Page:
The Debate Over Abortion

Better Essays
Ashley Aguilera
Professor M.M. Eskandari
Political Science 101
April 19, 2015
T/R 11:10
Laws vs. The Right to Life
The debate over abortion has divided Americans into polarized sides since the Supreme Court’s 7-2 decision in Roe v. Wade on January 22, 1973, where the Court deemed abortion a fundamental right under the United States Constitution. The lawsuit began when Norma McCorvey became pregnant with her third child in 1969 and could not get a legal abortion in Texas. With her attorneys, they filed a lawsuit. Roe v. Wade reached Supreme Court appeal in 1970 (Rovner). At this time, there were a few related court cases whose decisions directly affected McCorvey’s case. Griswold v. Connecticut decided that there is a right to privacy in the Constitution. Younger v. Harris decided that federal courts could not hear civil right cases by a person currently being prosecuted for a matter arising from that claim. In U.S. v. Vuitch, the court ruled to criminalize abortion with the exception if the mother’s life was endangered and it also labeled abortion as an emergency medical procedure (Masci). These cases laid out a foundation for McCorvey’s attorneys as the rulings were then applied to her case, benefitting their arguments tremendously.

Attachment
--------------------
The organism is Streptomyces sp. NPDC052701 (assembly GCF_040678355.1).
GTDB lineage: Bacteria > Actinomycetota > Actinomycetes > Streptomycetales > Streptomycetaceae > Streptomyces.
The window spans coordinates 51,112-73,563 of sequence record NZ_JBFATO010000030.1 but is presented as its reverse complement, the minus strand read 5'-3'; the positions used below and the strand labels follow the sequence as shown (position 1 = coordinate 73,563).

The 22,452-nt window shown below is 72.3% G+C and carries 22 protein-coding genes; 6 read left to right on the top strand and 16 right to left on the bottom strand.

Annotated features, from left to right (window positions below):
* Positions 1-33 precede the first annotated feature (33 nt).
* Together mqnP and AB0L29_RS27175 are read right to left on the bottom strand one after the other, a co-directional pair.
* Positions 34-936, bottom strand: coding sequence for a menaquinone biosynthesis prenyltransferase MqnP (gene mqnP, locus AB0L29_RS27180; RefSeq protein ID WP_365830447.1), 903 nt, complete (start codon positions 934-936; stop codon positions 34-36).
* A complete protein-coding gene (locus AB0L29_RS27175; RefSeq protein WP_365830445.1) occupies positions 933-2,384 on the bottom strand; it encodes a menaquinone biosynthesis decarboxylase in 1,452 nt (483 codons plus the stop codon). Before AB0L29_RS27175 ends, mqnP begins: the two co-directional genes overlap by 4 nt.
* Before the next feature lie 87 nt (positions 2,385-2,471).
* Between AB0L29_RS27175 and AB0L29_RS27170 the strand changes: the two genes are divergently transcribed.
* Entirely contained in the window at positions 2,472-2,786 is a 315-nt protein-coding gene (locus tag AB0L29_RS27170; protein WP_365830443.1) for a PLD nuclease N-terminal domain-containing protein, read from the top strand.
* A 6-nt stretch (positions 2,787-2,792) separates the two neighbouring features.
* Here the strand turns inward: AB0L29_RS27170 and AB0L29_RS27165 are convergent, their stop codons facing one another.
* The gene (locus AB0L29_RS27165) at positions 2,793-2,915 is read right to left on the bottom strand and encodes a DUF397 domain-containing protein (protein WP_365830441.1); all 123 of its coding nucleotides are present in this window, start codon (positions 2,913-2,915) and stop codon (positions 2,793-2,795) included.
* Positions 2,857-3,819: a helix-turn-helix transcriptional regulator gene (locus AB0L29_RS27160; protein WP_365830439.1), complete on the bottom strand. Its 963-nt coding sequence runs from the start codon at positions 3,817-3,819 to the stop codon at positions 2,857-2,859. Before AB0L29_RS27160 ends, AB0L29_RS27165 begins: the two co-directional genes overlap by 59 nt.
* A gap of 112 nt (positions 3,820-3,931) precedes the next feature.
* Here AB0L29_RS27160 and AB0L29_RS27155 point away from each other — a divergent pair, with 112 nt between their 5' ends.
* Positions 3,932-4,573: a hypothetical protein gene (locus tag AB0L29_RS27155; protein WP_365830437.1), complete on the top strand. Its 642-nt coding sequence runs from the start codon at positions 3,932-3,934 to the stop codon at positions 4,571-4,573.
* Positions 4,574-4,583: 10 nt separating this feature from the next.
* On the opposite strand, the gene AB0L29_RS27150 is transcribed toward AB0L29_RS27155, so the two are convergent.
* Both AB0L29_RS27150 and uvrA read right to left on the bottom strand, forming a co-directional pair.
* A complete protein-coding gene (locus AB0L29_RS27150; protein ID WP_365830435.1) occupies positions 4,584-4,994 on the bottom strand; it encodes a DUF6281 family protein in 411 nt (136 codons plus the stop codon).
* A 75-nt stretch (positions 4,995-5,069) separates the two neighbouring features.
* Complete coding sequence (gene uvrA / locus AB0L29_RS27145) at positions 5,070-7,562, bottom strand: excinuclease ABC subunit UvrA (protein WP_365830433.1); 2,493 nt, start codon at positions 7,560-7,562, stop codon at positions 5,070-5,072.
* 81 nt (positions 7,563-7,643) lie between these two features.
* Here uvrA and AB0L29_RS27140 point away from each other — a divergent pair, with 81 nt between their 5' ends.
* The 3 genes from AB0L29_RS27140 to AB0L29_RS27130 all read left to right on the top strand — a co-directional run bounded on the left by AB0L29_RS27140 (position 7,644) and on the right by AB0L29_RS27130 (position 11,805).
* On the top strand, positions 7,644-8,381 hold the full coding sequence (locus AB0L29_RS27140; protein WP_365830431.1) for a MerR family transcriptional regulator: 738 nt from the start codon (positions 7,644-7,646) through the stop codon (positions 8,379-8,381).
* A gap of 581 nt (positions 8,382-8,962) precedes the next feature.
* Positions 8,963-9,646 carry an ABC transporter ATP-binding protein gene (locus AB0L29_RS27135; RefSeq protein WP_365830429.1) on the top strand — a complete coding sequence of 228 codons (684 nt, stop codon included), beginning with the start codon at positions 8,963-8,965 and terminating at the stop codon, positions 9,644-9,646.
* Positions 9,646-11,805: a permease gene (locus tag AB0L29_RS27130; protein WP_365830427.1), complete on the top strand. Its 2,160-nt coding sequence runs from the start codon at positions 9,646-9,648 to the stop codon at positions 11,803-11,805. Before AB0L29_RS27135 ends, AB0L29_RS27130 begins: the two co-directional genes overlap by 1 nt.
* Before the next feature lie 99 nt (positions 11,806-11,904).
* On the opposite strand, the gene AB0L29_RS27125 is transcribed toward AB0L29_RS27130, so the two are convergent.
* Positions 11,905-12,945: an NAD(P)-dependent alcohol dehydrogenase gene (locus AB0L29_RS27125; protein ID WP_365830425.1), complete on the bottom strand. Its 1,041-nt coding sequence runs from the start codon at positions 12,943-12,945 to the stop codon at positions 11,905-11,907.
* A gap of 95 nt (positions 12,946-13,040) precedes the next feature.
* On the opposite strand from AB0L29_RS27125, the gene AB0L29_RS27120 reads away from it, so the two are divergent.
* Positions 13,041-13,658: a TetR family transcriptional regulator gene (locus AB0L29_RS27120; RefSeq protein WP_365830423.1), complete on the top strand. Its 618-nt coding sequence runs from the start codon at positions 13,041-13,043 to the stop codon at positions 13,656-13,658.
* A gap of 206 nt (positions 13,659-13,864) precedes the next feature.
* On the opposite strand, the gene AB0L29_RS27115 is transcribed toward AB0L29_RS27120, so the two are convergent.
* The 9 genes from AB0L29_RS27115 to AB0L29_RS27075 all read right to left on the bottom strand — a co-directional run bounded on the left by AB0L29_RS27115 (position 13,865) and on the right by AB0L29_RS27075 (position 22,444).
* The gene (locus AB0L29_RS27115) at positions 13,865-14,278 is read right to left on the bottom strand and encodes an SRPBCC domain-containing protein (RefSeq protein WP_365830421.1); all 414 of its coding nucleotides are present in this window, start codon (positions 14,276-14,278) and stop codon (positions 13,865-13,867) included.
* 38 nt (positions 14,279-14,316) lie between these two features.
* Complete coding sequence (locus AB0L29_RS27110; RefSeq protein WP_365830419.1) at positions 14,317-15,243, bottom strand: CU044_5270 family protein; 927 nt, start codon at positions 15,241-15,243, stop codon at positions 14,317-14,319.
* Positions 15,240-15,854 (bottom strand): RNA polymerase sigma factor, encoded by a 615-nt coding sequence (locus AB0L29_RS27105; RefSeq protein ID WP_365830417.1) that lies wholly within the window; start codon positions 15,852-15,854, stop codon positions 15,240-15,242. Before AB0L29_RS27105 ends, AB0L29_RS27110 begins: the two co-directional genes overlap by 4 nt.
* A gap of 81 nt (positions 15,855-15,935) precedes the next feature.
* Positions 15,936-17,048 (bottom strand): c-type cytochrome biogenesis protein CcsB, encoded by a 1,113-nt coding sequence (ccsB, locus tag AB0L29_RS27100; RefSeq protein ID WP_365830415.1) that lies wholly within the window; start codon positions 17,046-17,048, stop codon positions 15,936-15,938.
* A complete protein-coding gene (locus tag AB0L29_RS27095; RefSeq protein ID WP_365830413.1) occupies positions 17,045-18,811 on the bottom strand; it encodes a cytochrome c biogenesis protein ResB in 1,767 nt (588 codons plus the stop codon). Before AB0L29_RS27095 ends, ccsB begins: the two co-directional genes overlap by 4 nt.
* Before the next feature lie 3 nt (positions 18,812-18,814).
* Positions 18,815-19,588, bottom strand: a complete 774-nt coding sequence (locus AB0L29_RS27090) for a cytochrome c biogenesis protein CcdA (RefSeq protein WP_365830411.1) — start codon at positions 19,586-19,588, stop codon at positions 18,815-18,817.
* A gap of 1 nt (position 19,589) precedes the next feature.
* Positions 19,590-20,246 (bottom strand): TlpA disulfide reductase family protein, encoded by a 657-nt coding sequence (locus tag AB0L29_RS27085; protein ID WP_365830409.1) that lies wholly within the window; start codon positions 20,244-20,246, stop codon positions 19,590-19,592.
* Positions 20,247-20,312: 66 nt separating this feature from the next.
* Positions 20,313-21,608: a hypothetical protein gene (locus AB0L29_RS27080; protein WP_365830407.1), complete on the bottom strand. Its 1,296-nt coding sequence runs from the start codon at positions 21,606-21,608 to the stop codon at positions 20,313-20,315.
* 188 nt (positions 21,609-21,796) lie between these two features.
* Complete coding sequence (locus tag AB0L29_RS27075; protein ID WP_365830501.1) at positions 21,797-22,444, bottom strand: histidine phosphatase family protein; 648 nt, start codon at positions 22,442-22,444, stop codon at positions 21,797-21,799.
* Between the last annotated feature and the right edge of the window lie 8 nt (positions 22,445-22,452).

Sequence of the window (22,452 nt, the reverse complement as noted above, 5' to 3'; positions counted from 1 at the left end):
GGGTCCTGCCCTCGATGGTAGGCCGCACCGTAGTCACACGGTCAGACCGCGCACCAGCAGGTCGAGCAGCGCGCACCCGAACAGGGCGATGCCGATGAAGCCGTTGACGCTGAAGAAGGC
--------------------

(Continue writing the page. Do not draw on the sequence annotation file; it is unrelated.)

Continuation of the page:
This official governmental interference allowed for federal action and resulted in legalized abortion nationwide under the three-tiered system regarding the three trimesters in a pregnancy.. However, despite this landmark decision in U.S.
Get Access